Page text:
By Omkari Williams
It never ceases to amaze me how we humans like to complicate things.
There must be “fantasist actor” gene in all of us. You know the ones I’m talking about. The one that makes you believe that your partner thinks you are fat because they looked at you funny when you put on that outfit. The gene that makes you think that you are about to be fired because your boss is in a bad mood. The gene that makes you think you flunked a test that you actually aced because… oh, who knows why? That gene, the one that makes a drama out of the smallest thing, can make our lives a living hell if we don’t clip its wings and keep it in check.
Letting that gene takeover is like giving the Cat in the Hat the keys to your place, pointing out the liquor cabinet and leaving for a week.
The truth is that life, without any assistance from us, is full of drama. Floods, fire, famine, war, the Oscars all happen without any input from us. If you want a sure way to be out of control of your life, invite more drama in. Conversely, while we can’t completely avoid drama and there is no such thing as total “control” over everything in our lives, we can make life more manageable and fun by leaving the drama to the nightly newscast.
Reacting to everything that comes our way with a high level of intensity wears us out, and also wears out those around us. Take a moment and think about that friend, the one whose life is always in crisis. Think about how exhausting it is to be around them, about how, at some point, you simply want to shake some sense into them. People who make every little thing a big deal are no fun to be around. There are real crises that occur in life to be dealt with; making a drama out of every little thing is silly.
I speak as a recovering drama queen.
Seriously, I could take a nothing event and make a capital case of it. I was totally addicted to my life being either fantastic or catastrophic. Not being able to maintain an even keel actually attracted the very things I thought I was trying to avoid. It wasn’t until a good friend had had enough and sat me down to tell me what being my friend was like from her end, that I started to think about the habit I had created.
Being in that state of constant upheaval required creating complications where none existed.
It pushed people away as they grew tired of the whirlwind. Most importantly, it meant I could not avoid looking at the real issues that needed to be confronted in my life. All the drama was a screen I kept between me and the world; a way to hide my shyness and insecurities. When another friend told me she thought it would be helpful if my life “looked more like a lasagna noodle and less like a roller coaster” I burst out laughing and decided to take those words as my mantra.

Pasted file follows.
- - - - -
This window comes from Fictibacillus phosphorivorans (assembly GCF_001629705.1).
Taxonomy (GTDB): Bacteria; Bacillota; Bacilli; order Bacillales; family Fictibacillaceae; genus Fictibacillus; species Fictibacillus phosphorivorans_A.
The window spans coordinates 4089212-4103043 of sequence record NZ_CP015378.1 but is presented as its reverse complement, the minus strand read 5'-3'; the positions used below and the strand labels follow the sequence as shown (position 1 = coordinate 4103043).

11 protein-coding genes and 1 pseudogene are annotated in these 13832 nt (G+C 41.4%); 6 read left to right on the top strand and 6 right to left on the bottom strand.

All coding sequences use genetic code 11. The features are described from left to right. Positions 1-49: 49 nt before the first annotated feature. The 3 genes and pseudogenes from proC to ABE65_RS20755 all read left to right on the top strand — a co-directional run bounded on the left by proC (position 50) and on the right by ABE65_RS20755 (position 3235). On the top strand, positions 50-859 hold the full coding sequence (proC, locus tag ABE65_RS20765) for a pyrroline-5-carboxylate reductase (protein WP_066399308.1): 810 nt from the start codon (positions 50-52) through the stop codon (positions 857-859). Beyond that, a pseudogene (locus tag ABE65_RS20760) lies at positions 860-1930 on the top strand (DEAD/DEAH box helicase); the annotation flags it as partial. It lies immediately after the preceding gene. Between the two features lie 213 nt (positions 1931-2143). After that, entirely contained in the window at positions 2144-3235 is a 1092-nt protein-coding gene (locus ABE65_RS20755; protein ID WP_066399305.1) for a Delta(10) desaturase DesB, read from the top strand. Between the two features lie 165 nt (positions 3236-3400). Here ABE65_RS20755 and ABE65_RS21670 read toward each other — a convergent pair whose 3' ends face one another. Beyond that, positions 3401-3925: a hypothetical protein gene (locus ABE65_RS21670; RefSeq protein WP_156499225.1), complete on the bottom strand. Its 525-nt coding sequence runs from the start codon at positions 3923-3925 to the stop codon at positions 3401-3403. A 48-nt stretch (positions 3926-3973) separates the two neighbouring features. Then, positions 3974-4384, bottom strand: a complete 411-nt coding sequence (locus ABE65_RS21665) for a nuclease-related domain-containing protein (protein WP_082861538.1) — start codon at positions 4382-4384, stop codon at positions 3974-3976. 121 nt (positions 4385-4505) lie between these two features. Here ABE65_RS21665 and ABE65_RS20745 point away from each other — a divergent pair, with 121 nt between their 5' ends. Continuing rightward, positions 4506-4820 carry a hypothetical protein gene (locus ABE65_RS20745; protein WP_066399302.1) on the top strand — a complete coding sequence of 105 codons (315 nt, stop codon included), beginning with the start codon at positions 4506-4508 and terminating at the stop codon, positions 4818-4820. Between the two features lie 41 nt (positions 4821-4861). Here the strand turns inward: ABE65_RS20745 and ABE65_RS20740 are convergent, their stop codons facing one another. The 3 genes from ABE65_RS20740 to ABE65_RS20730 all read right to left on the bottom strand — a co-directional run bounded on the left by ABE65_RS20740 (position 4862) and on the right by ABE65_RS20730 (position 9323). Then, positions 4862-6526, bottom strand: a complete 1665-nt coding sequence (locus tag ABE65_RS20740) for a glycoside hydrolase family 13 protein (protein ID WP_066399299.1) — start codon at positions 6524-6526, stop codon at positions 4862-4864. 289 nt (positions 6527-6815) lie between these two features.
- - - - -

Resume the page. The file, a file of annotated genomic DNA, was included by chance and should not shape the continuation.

The shift from roller coaster to lasagna noodle required that I take the simple (and most likely) explanations for things. My boss was in a bad mood for reasons that had nothing to do with me. I am not fat so there is absolutely no chance that is what my partner was thinking about that outfit. As I engaged in the process of dialing down the drama I came to recognize that simple can be a really good thing because, in this context, simple means free of unnecessary complications.
I get to be in the real world with my friends and family, sharing experiences with them rather than creating “My Life as a Soap Opera.” It means that when real drama comes along, as it has and surely will again, I have the energy to handle it. Also, my family and friends aren’t exhausted from the crying wolf syndrome so they are able to be there for me as well.
When there is a choice between living in a state of constant upheaval and living from a place of balance and equanimity, the choice isn’t difficult. Yes, we may be in the habit of living with heightened drama, but we can create a new habit. One that opens us to living a more peaceful, thoughtful and satisfying life. All we have to do is dial down the drama.
Omkari Williams began her professional life as an actor, work that perfectly suited her fascination with story. For over 20 years she was able to explore characters, while fictional, who spoke to universal human truths. In the middle she decided to take a break and discover other aspects of life. She moved into a meditation ashram where she spent three years diving into understanding life, herself, and what it means to live in our complicated world with grace and ease.
After leaving the ashram she returned to the world of acting. Eventually, feeling constrained by fictional roles, she moved into working with politicians and entrepreneurs helping them craft and refine their message, the story that they wanted to share.
The more she studied this work, including working with executives at Fortune 500 companies to help them with their public speaking, the more evidence she found for the belief that story underpins everything in business as well as in life. Working from the premise that story is the foundation of our human experience and the bridge that connects us to others opened up new ways for her clients to engage with their clients.
Now she speaks on the importance of story, on how to share your story, and on how sharing our stories can build bridges that will save our deeply fractured world. You can keep up with her at omkariwilliams.com
Editor: Alicia Wozniak
Latest posts by The Tattooed Buddha (see all)
- The End of Suffering: Amida Buddha is the Ultimate Reality - October 16, 2018
- Pros & Cons of Meditation Apps: Can They Help Us Be More Mindful? - October 15, 2018
- Buddhism is Not About Insight - October 12, 2018